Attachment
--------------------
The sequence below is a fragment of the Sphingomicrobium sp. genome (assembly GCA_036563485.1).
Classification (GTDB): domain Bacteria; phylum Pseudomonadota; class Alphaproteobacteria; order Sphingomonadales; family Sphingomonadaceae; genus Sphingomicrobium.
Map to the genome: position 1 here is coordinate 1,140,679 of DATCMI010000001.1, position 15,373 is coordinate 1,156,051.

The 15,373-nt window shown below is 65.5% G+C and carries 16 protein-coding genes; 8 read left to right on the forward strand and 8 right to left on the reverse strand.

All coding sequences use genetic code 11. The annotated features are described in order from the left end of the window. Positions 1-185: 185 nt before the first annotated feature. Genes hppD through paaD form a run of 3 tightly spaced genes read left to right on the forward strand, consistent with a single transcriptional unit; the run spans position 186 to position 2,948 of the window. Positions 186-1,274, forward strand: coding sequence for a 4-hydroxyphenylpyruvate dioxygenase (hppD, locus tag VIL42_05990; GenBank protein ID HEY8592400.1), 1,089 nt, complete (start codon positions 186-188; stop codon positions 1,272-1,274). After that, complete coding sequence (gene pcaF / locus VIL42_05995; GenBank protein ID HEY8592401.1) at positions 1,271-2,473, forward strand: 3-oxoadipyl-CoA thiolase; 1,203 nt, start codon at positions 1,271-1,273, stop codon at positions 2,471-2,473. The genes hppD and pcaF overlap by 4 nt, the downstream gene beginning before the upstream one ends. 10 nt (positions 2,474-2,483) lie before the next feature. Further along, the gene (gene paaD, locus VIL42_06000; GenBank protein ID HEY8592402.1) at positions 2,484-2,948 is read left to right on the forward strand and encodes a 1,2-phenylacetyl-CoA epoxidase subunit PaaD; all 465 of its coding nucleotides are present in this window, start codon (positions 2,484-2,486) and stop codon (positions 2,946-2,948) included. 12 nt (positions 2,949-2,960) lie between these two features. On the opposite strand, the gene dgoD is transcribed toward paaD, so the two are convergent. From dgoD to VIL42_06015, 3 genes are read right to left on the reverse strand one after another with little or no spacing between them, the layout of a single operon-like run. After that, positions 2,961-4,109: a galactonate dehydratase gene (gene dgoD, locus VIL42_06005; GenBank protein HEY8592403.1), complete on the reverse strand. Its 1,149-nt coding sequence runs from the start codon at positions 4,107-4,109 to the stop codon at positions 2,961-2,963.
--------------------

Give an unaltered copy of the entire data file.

The sequence below is a fragment of the Sphingomicrobium sp. genome (assembly GCA_036563485.1).
Classification (GTDB): domain Bacteria; phylum Pseudomonadota; class Alphaproteobacteria; order Sphingomonadales; family Sphingomonadaceae; genus Sphingomicrobium.
Map to the genome: position 1 here is coordinate 1,140,679 of DATCMI010000001.1, position 15,373 is coordinate 1,156,051.

The 15,373-nt window shown below is 65.5% G+C and carries 16 protein-coding genes; 8 read left to right on the forward strand and 8 right to left on the reverse strand.

All coding sequences use genetic code 11. The annotated features are described in order from the left end of the window. Positions 1-185: 185 nt before the first annotated feature. Genes hppD through paaD form a run of 3 tightly spaced genes read left to right on the forward strand, consistent with a single transcriptional unit; the run spans position 186 to position 2,948 of the window. Positions 186-1,274, forward strand: coding sequence for a 4-hydroxyphenylpyruvate dioxygenase (hppD, locus tag VIL42_05990; GenBank protein ID HEY8592400.1), 1,089 nt, complete (start codon positions 186-188; stop codon positions 1,272-1,274). After that, complete coding sequence (gene pcaF / locus VIL42_05995; GenBank protein ID HEY8592401.1) at positions 1,271-2,473, forward strand: 3-oxoadipyl-CoA thiolase; 1,203 nt, start codon at positions 1,271-1,273, stop codon at positions 2,471-2,473. The genes hppD and pcaF overlap by 4 nt, the downstream gene beginning before the upstream one ends. 10 nt (positions 2,474-2,483) lie before the next feature. Further along, the gene (gene paaD, locus VIL42_06000; GenBank protein ID HEY8592402.1) at positions 2,484-2,948 is read left to right on the forward strand and encodes a 1,2-phenylacetyl-CoA epoxidase subunit PaaD; all 465 of its coding nucleotides are present in this window, start codon (positions 2,484-2,486) and stop codon (positions 2,946-2,948) included. 12 nt (positions 2,949-2,960) lie between these two features. On the opposite strand, the gene dgoD is transcribed toward paaD, so the two are convergent. From dgoD to VIL42_06015, 3 genes are read right to left on the reverse strand one after another with little or no spacing between them, the layout of a single operon-like run. After that, positions 2,961-4,109: a galactonate dehydratase gene (gene dgoD, locus VIL42_06005; GenBank protein HEY8592403.1), complete on the reverse strand. Its 1,149-nt coding sequence runs from the start codon at positions 4,107-4,109 to the stop codon at positions 2,961-2,963.